Like everyone’s life right now, Teddy Bridgewater’s day-to-day activities are….a little unusual. 

Instead of going to the team facility to continue an offseason workout program, working out with pass catchers or even at the gym with a trainer, Bridgewater is – like the rest of the world – self-quarantining at home in Miami due to the COVID-19 pandemic that has shut down the world as the population tries desperately to “flatten the curve” in the face of the rapidly-spreading virus. But just because he’s at home doesn’t mean he’s not still working.

On a ‘virtual press conference’ with the Charlotte media Thursday, the Panthers new starting quarterback was able to provide a few details into what he’s been doing. 

“I’ve just been able to train around the house [with my own] equipment,” said Bridgewater via teleconference. “The squat rack, the treadmill, bands, things like that – I’m just staying active in the house and in the garage. I have three flights of stairs that I can run up and down, so I’m just staying active that way.”

It’s a far cry from the offseason training program he’d been undergoing with former teammate Drew Brees and former MLB pitcher Tom House – who has worked with Tom Brady and Cam Newton in the past – and while he’s limited to shoulder prep by Miami’s city-wide ‘shelter in place’ order, he’s been keeping himself busy in other ways, trying to gain any edge he can to stay sharp when he is eventually allowed to meet his teammates and coaches in Charlotte.

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And like many men in their late twenties when faced with hours of being detained at their own house, Bridgewater is finding comfort in the nostalgia of a vintage controller.

The Panthers $63m man says he’s pulled out the Nintendo 64, which was released when he was only five years old, to resurrect the beauty that is Mario Kart – no word on whether he is a Yoshi or a Mario guy – and when he tires of winning the Star Cup, he gets back to work – at least that’s what he says when he pulls out the PlayStation 2 and plays every Madden between 2001 and 2011.

Teddy Bridgewater matched skills against Cam Newton at the EA Sports Madden Bowl XX in January of 2014. Photo Credit: Donald Traill/Invision for EA SPORTS/AP Images

“I’m just bored in the house, trying not to be too bored,” revealed Bridgewater with a smile. “The old Maddens, I’m not on the game. So I can play with all the vets and all the OGs in the league.”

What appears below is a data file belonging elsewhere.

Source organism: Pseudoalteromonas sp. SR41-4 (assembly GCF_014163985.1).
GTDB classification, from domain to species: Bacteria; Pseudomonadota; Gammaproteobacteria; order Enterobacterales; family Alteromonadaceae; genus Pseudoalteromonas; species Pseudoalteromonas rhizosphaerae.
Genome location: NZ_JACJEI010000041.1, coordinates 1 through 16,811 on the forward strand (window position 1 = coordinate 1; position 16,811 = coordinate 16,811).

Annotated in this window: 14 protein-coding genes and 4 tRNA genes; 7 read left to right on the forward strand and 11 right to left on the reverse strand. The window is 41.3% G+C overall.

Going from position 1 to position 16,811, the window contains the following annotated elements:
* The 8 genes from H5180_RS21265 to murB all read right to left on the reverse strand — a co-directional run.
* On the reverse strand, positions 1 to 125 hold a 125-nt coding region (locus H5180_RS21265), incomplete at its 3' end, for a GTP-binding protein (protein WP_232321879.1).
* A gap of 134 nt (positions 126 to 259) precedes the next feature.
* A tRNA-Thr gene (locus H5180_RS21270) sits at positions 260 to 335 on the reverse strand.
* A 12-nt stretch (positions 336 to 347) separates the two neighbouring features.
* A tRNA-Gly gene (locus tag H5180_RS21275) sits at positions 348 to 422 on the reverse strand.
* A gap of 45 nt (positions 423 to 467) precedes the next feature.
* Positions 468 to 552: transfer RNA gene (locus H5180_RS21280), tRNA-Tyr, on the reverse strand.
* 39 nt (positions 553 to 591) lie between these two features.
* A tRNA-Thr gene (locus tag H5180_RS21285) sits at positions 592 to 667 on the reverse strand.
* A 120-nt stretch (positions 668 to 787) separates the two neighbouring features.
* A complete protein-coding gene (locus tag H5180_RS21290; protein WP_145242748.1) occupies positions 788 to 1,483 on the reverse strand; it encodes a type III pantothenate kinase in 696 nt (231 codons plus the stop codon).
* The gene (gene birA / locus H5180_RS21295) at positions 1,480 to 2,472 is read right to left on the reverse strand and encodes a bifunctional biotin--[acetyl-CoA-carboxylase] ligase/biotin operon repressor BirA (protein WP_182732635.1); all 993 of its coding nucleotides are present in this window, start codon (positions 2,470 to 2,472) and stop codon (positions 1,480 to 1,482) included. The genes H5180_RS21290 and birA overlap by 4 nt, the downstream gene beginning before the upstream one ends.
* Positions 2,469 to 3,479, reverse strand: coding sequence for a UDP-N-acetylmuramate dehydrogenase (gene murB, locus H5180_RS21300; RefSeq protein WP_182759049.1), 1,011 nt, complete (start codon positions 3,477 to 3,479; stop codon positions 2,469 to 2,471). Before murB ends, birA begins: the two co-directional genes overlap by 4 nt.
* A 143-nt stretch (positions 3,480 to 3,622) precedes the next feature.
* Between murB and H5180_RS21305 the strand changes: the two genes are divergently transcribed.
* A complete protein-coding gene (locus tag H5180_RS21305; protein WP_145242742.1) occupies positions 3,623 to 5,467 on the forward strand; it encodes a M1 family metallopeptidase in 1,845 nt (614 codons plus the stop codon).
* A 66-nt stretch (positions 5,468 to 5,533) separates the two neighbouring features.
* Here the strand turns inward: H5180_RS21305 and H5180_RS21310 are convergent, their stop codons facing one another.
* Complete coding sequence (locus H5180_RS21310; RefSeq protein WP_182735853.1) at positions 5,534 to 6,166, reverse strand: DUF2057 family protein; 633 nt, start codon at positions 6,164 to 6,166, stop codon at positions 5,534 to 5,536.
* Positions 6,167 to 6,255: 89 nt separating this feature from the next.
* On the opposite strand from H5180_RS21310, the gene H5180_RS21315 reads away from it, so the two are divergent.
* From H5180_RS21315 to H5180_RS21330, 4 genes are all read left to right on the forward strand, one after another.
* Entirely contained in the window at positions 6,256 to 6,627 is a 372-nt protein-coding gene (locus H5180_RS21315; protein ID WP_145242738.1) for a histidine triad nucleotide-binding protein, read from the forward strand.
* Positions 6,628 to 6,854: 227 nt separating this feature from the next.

And it’s not like when you tell your significant other that you’re “working from home” when you’re just scrolling Twitter on your computer with a spreadsheet open in another tab, the 27-year old Bridgewater – when he’s playing the latest iteration of Madden – is learning about his teammates, one pixel at a time.

“You get a feel for the roster, so that’s a huge help,” Bridgewater, who has a 75 overall rating on the latest iteration of the game. “You also have the internet for that – but just being able to play in video games with these guys, DJ Moore, Curtis Samuel, Christian McCaffrey, those guys – you realize how awesome they are in video games and it excites you.

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“Man, I can’t wait to [play] with these guys in person.”

For those counting at home, Bridgewater’s 75 rating on Madden 20 is below teammates Moore (84), Samuel (80) and McCaffrey (99). Bridgewater says he feels like “a kid in a candy store” with the weapons the Panthers have put around him – including new free agent acquisition Robby Anderson.

“I’ve heard stories of how hard Christian McCaffrey works, how involved DJ Moore is and Curtis Samuel – I could go down the list. To add Robby [Anderson] to the equation, it’s great to be in the seat that I’m in.”

None of this is new for Bridgewater – as a rookie quarterback in Minnesota in 2014, Bridgewater imported the Vikings playbook into Madden to take as many “virtual reps” as he could. He did the same thing at Louisville, claiming to be almost undefeated at the college game as he used his real playbook, with real gameplans, against upcoming opponents to see how defenses would react to different route combinations.

He’s anxious to get out on the field – or at least up to the Panthers facility – and be able to begin work on learning Joe Brady’s playbook with his teammates, but for now, he’ll have to be satisfied with continuing to take those virtual reps.

“It’s great right now, [but] I can’t wait until we can get going in person,” said Bridgewater, before echoing the sentiment of the entire world in a single sentence. “But until then, I’ll be [playing] video games.”

Josh Klein on Twitter
Josh K
Editor-In-Chief at The Riot Report
Josh Klein is Editor-In-Chief of The Riot Report. His favorite Panther of all time is Chad Cota and he once AIM chatted with Kevin Greene. Follow Josh on Twitter @joshkleinrules.